Electron microscopic study of the morphology of lead sulphide and silver sulphide crystals obtained by the silica gel crystal growth technique
An electron microscopic study has been performed of the morphological changes in PbS and Ag2S crystals during their growth by the silica gel technique in different inorganic acidic gel media using U-tubes. The formation and growth of the PbS and Ag2S crystals were followed by a binocular lens and an optical microscope. The morphological changes of the PbS crystals obtained in an HCl gel medium were the same as those observed for the Ag2S crystals in HClO4 and HNO3 gels. The sequence began with the formation of single crystals showing dendritic growth, and was followed by growth along the  direction. The changes were remarkably different for PbS crystals obtained in HClO4 and HNO3 gel media. Whereas the first steps also involved the formation of dendritic crystals, subsequently the crystals grew along . Therefore, morphological changes are due to different nucleus formation and growth rates, which depend on the nature and concentration of the acidic medium. The most perfect cubic structure is obtained for the slowest rate.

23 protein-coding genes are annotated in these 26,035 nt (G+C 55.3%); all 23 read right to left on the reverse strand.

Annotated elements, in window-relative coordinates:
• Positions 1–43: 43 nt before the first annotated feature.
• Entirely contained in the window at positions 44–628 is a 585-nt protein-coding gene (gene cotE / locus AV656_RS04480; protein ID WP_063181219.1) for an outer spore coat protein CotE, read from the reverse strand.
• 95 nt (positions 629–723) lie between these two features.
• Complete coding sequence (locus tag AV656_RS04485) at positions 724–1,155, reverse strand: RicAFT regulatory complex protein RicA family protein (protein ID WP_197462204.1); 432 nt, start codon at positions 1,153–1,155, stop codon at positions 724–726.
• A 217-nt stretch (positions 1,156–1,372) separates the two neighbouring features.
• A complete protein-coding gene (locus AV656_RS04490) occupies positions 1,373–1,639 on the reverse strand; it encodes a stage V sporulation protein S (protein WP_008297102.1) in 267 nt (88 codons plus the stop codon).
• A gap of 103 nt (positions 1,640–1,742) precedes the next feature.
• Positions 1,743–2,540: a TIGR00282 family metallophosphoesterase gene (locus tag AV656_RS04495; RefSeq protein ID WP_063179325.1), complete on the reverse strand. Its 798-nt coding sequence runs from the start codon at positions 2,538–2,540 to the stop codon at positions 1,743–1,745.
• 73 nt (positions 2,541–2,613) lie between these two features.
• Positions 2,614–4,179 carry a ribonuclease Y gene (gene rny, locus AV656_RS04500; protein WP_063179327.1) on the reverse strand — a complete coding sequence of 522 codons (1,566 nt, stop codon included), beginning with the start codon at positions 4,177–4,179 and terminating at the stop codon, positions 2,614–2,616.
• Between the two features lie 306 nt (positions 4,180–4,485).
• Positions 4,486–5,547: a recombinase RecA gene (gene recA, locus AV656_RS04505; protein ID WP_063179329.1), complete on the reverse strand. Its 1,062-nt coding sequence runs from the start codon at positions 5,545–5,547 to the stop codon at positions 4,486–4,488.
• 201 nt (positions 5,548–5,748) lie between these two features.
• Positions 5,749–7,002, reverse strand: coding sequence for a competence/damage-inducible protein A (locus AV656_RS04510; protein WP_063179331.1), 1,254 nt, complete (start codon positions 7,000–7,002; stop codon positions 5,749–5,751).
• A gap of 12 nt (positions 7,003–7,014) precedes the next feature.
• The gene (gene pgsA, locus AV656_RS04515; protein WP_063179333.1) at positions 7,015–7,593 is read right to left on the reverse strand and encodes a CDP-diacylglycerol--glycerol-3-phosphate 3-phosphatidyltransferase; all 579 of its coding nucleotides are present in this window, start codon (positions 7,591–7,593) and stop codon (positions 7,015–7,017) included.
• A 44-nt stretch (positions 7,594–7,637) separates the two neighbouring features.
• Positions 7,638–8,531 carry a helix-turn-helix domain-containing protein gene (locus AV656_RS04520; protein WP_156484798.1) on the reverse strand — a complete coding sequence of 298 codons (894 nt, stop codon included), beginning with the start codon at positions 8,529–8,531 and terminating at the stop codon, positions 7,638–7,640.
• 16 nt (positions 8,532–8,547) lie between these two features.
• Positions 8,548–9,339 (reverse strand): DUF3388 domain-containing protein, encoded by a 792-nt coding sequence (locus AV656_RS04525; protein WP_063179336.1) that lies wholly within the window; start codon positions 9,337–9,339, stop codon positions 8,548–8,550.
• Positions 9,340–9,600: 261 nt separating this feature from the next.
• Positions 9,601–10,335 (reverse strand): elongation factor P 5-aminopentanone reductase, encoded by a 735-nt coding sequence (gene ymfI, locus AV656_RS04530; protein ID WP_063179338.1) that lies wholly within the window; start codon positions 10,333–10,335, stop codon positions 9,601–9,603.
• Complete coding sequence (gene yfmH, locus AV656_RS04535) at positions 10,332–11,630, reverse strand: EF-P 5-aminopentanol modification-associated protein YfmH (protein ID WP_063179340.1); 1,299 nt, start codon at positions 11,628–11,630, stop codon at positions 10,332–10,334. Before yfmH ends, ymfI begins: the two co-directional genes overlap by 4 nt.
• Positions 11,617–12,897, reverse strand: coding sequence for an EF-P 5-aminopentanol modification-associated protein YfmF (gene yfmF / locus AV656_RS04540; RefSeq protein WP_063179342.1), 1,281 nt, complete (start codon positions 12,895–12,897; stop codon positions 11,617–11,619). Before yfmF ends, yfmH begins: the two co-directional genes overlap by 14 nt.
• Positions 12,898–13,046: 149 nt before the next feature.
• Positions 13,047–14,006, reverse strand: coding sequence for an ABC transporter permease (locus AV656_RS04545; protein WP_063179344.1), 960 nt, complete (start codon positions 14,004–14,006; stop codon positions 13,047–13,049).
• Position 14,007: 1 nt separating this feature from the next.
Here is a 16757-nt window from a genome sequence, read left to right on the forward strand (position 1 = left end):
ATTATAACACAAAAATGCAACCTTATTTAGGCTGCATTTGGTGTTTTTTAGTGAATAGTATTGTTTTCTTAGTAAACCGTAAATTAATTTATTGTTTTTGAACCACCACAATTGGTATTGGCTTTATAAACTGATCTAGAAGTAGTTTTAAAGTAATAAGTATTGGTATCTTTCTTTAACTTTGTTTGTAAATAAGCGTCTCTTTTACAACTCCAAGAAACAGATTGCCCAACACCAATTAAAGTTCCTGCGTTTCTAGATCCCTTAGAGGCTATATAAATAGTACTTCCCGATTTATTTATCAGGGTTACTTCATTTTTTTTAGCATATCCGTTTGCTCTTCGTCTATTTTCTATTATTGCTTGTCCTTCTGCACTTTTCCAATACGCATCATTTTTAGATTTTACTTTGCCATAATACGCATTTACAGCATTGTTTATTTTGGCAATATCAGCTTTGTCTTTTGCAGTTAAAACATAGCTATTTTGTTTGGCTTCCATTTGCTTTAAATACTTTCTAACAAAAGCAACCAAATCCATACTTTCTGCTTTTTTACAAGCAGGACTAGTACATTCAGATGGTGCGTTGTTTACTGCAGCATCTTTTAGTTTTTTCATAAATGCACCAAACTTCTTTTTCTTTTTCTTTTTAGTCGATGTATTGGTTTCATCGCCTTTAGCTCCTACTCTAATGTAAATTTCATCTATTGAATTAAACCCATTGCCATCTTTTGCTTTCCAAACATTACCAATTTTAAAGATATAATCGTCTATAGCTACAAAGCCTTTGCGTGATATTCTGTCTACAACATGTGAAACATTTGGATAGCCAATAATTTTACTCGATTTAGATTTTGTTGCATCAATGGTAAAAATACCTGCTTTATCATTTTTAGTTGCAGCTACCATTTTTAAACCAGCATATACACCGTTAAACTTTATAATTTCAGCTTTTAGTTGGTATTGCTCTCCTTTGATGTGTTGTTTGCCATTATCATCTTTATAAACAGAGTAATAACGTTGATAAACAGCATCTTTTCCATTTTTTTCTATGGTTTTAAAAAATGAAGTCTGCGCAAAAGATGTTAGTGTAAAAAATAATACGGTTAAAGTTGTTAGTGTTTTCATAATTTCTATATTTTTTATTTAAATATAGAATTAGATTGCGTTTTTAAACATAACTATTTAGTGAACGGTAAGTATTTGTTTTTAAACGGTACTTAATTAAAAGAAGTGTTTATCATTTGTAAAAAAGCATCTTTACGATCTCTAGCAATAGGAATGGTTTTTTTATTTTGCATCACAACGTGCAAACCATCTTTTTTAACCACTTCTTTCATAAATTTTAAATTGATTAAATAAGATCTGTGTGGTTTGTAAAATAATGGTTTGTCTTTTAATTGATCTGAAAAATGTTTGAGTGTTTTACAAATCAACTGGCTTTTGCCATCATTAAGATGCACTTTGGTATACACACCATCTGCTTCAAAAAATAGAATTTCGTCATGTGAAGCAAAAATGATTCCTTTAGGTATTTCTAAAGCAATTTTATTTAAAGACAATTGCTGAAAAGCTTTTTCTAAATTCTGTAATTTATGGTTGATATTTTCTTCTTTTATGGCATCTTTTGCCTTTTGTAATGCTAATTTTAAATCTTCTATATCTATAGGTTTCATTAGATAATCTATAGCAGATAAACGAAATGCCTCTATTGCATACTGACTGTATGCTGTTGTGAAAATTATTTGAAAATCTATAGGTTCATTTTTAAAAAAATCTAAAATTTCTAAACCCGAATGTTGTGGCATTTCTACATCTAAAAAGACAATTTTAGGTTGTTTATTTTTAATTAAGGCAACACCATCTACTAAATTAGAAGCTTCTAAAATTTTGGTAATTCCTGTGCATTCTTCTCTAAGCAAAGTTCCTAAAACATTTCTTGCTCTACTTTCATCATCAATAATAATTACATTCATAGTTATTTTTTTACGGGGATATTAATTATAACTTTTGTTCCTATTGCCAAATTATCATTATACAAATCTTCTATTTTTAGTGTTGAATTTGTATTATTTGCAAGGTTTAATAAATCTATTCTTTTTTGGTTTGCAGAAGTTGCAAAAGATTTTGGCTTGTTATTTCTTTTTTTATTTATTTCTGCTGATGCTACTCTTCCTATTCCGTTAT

These changes were confirmed by electron microscopy, and the compounds obtained were identified by X-ray diffraction. Using these techniques it was observed that PbS and Ag2S crystals grew independently in gels which diffused thioacetamide and a mixture of Pb and Ag ions, instead of yielding PbS-containing AgI ions as an impurity.